Exactly one week after the franchise fired former head coach Chan Gailey, the Bills introduced Doug Marrone as the next man to attempt to lead the franchise back to prominence.
"I can't tell you how excited I am to be the head football coach," said the former Syracuse head coach Monday. "I can't tell you how excited I am for my family and I to move up here. We're all looking forward to it. I'm excited about working with the people in this organization. But I'm especially excited about working with the players. I'm really excited about that and building a trust."
Marrone shared the stage with team president and CEO Russ Brandon, as well as general manager Buddy Nix. Brandon is convinced that Buffalo hit a home run with the hire.
"Last week, I stood here, and we talked about leading the Buffalo Bills franchise into a new era. I promised our great fans to be laser-focused on delivering three specific elements: To be a forward-thinking, progressive, attacking organization in everything we do," the CEO remarked.
"We had extensive dialogue and conversations throughout the process and Doug’s ready. He’s done it; he’s done it as a player, he’s done it as an NFL coach, his references are impeccable. To have the experience of going back to college and managing the head coaching position at a Division I university ... he’s the right man to lead this organization, unquestionably."
After announcing changes within the decision making process to start the new year on Tuesday, the Bills flew out to Arizona that night in hopes of finding their next head coach. Six days later, the franchise has their 16th head coach in team history and one that provides changes from the previous head coach.
When introduced in 2010, Chan Gailey was billed as a teacher that has won everywhere he's been. Fast-forward to 2013, Marrone gets the designation of being a culture changing and innovative mind that was highly regarded in this off-season's coach search.
Don't expect that to be the only change with the Bills' head coach. While he does have a background on offense, rather than calling the plays Marrone prefers an all-encompassing approach to running a football team -- one he used in his time at Syracuse.
"No, I wont be calling the plays. But everything will go through me," he said. "The main thing is when you're the head football coach, you want to make sure that you're truly the CEO of the program, that you know what's going on on offense, know what's going on on defense, and know what's going on on special teams. So from a management style, that's who I am. I have to make sure we know how to win games, make sure I'm managing all three of those phases. It will be with the coordinators, I'll be heavily involved in game planning."
That's a stark difference from the Gailey era, which saw the head coach also serve as the offensive play-caller for three seasons.
"He’s highly intelligent and keeps up with all the new trends," GM Buddy Nix said of the Bills new head coach. "He knows about the old-school stuff, too. So we’ve got the best of both worlds."
Citing the fact that he wants to build trust with his players and didn't want to speak with them through the media, Marrone was tight-lipped for much of the introductory press conference. One of the things he did open up about, much like when the team announced Russ Brandon would be heading up the coaching search, is that the new man in charge wants to get to work quickly.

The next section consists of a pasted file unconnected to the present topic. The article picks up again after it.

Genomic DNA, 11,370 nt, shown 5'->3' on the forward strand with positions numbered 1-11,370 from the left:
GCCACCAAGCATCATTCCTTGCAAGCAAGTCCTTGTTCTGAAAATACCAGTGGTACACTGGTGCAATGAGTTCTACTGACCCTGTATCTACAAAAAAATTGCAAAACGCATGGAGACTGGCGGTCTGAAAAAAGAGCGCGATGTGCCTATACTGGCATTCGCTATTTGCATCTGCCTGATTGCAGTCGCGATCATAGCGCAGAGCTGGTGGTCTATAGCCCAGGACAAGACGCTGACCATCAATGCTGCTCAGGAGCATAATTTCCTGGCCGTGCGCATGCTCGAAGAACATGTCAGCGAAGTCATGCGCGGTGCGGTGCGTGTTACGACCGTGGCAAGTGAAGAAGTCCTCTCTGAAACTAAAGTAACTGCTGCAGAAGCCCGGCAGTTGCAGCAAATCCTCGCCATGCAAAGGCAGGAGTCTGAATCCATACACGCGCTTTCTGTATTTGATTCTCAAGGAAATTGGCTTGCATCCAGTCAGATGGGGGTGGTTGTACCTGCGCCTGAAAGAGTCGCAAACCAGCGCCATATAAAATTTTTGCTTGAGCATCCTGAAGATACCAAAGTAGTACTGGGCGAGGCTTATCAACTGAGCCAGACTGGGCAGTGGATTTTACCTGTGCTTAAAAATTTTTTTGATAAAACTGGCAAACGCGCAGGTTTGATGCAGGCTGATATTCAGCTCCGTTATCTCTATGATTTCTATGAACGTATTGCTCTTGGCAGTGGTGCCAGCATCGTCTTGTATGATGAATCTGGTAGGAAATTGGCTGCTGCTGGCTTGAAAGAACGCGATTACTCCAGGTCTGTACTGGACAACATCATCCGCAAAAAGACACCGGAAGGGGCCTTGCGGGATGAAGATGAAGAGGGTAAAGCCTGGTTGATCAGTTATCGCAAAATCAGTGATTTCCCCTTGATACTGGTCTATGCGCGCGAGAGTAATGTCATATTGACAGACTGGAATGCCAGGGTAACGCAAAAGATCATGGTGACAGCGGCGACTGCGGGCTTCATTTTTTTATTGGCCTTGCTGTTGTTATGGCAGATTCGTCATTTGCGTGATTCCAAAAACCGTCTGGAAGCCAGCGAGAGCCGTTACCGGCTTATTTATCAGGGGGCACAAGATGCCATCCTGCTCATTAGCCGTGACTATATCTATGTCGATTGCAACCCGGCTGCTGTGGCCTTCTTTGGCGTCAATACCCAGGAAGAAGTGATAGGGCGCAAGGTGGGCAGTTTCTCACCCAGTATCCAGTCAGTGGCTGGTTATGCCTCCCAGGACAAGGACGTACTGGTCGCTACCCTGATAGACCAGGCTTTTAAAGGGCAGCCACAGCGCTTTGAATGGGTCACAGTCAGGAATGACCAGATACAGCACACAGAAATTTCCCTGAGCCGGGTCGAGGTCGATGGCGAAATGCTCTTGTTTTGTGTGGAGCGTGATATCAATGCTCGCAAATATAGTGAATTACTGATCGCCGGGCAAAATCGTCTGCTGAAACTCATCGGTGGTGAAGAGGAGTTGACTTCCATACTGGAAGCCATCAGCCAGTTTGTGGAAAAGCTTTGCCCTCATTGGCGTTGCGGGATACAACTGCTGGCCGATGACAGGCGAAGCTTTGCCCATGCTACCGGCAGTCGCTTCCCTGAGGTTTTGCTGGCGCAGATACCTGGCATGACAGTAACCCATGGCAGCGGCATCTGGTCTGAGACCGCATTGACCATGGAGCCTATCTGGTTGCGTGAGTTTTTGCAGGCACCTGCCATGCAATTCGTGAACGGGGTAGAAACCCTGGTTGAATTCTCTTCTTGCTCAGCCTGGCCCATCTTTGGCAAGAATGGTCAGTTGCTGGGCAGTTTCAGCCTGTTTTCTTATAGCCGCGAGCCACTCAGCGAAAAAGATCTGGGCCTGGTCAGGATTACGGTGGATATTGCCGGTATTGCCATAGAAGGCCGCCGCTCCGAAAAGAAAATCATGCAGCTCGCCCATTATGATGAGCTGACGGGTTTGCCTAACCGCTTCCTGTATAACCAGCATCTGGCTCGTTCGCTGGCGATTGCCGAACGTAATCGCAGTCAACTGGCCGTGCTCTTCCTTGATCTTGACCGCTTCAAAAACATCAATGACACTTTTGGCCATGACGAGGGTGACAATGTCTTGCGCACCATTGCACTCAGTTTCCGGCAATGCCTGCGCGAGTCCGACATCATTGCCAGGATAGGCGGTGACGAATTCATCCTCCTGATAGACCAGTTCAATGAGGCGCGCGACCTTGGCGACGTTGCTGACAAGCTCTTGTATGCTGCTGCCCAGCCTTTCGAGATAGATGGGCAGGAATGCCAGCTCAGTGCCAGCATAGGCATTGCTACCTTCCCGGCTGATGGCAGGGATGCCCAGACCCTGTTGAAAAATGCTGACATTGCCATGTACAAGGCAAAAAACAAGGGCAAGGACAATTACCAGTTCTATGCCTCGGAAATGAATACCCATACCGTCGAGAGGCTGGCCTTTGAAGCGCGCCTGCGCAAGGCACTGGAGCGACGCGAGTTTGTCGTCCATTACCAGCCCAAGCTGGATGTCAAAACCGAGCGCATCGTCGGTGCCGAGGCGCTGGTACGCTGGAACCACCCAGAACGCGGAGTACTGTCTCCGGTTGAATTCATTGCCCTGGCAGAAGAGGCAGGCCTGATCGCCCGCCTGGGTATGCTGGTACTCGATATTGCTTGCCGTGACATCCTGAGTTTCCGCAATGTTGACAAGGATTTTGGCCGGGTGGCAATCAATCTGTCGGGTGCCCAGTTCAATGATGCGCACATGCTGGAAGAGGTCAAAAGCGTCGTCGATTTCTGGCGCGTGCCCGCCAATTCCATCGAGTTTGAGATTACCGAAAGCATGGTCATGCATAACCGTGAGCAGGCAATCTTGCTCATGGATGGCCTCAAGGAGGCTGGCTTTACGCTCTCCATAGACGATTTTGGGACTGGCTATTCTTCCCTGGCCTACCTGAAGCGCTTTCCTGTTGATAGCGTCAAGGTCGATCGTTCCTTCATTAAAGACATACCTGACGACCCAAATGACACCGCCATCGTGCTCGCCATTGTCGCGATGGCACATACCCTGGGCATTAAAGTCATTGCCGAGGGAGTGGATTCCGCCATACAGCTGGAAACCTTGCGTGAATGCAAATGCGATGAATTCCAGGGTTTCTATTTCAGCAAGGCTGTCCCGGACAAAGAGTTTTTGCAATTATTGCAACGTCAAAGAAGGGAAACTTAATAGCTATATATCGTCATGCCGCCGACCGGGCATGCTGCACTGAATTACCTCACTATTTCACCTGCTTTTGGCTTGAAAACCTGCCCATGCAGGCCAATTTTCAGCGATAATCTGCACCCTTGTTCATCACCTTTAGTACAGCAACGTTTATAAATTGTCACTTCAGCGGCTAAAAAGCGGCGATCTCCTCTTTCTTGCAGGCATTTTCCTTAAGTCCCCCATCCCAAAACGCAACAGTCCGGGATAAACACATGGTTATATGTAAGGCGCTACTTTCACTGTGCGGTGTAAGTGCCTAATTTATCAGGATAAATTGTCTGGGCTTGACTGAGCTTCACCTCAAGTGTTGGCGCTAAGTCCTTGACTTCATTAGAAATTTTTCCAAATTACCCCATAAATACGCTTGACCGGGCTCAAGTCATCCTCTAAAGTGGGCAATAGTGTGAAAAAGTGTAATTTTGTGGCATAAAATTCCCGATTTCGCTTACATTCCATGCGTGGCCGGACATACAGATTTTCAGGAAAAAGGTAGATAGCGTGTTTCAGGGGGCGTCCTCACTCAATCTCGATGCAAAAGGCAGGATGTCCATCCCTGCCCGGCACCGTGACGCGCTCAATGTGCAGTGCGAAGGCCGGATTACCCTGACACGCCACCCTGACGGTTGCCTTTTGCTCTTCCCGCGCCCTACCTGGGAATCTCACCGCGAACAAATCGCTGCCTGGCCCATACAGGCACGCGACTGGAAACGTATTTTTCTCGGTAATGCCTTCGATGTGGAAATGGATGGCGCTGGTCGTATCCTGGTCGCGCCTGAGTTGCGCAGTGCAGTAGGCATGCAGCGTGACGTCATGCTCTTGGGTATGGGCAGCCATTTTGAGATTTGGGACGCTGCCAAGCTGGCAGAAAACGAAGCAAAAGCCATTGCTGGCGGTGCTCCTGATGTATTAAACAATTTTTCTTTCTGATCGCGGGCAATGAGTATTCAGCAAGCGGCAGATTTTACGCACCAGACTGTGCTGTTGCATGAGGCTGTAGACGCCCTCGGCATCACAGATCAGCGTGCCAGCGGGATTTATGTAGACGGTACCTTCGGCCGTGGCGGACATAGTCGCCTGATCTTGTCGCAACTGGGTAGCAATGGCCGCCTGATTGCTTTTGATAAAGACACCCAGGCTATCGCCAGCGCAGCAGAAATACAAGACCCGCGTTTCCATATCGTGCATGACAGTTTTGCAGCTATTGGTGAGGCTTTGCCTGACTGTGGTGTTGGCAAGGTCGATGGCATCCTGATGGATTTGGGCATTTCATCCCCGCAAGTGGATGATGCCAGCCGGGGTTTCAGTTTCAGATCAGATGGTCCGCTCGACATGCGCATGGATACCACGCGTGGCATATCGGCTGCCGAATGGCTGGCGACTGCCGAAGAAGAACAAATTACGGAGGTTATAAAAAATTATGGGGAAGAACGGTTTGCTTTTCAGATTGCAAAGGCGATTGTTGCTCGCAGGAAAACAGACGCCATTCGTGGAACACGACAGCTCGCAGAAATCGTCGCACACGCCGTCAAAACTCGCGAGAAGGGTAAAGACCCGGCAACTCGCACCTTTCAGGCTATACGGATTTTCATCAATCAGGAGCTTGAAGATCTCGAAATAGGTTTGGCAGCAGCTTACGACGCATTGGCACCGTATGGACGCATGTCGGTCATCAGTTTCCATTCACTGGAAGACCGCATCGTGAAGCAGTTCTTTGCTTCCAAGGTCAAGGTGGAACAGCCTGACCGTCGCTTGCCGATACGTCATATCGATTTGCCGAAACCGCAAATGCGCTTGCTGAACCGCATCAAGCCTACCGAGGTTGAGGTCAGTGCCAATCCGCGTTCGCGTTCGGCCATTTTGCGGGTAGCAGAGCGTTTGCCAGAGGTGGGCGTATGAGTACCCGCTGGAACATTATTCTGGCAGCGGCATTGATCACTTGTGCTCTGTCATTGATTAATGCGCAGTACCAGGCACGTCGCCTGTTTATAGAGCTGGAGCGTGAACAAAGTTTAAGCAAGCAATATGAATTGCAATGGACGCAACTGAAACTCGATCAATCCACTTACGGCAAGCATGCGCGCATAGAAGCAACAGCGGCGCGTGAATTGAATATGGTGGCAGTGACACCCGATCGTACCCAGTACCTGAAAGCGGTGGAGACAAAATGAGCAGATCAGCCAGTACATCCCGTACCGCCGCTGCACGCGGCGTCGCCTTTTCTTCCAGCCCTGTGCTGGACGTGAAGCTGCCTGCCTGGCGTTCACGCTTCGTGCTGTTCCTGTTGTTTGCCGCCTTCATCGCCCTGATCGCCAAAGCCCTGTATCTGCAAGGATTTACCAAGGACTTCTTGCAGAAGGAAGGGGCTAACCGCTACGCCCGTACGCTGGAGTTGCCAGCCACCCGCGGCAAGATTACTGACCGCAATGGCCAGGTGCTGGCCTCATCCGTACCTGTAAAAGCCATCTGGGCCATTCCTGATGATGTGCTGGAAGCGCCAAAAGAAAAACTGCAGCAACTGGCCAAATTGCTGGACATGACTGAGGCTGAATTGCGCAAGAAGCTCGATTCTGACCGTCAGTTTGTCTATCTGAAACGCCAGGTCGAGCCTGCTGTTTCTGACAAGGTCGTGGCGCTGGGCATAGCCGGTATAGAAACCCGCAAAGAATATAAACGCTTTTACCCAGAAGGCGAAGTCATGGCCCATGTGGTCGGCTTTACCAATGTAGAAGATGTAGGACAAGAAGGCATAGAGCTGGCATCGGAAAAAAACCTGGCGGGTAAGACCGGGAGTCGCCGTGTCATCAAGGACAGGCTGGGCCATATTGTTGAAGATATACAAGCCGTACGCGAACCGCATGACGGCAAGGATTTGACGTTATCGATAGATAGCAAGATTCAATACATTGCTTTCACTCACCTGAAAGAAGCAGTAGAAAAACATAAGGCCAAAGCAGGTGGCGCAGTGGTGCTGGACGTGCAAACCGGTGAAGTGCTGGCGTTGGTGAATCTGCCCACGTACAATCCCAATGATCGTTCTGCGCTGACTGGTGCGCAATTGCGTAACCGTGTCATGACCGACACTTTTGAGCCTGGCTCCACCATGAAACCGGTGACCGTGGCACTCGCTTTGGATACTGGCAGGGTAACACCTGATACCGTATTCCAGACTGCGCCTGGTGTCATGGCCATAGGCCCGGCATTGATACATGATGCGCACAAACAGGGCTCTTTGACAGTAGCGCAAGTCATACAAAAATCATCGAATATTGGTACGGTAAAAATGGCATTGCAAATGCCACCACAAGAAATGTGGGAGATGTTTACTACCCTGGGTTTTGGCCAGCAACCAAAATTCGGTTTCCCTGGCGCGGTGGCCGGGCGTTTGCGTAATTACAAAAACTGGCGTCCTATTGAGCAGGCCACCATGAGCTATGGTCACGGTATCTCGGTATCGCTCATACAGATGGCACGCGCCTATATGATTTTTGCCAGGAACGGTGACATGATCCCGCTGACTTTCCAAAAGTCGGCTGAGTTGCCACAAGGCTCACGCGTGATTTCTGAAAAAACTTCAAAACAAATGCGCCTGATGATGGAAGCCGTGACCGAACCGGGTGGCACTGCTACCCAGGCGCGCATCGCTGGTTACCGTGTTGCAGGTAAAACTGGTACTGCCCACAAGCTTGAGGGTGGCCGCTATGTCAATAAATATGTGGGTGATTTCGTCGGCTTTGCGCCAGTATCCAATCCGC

"The one thing I am thinking about, when this [press conference] is finished, Im dying to go to work because we have a lot of work to do," Marrone remarked. "I have a balance of putting together a staff, working with our scouting department and getting an evaluation of our current players, and then looking through the process of where we’re headed, what we’re talking about. Again, it’s a process. Probably when that gets complete, then we’ll go into the college area. So there’s a lot of work to be done as we move forward."
The Bills now will set out to find an offensive and defensive coordinator to highlight Marrone's staff and be in charge of calling the plays. A league source tells WGR that the Bills will approach the defensive coordinator position very aggressively.
The first big week for a new staff in the NFL will be at the annual Senior Bowl in Mobile, AL, which puts the best seniors college football on one field for a week long scouting extravaganza. That event starts in two weeks on January 21, culminating with the All-Star game on Saturday, January 26.
"Today, I'm experiencing another dream come true," Marrone said. "When you think about it, I was born and raised in this state. I went to school in this state. I came back. My first coaching job ever was in this state. My first head-coaching job was in this state. And now with my dream of being an NFL head coach, again, within this state, and it means a lot to me."
Marrone is 48 years old, and led Syracuse to a 25-25 record in his four seasons as head coach. He spent the seven seasons prior to that as an NFL assistant, serving as the offensive line coach for the New York Jets from 2002 through 2005, and as the offensive coordinator in New Orleans from 2006 through 2008.
Keep checking back with WGR Sports Radio 550 and WGR550.com for all the latest in what promises to be a very busy off-season for the Buffalo Bills.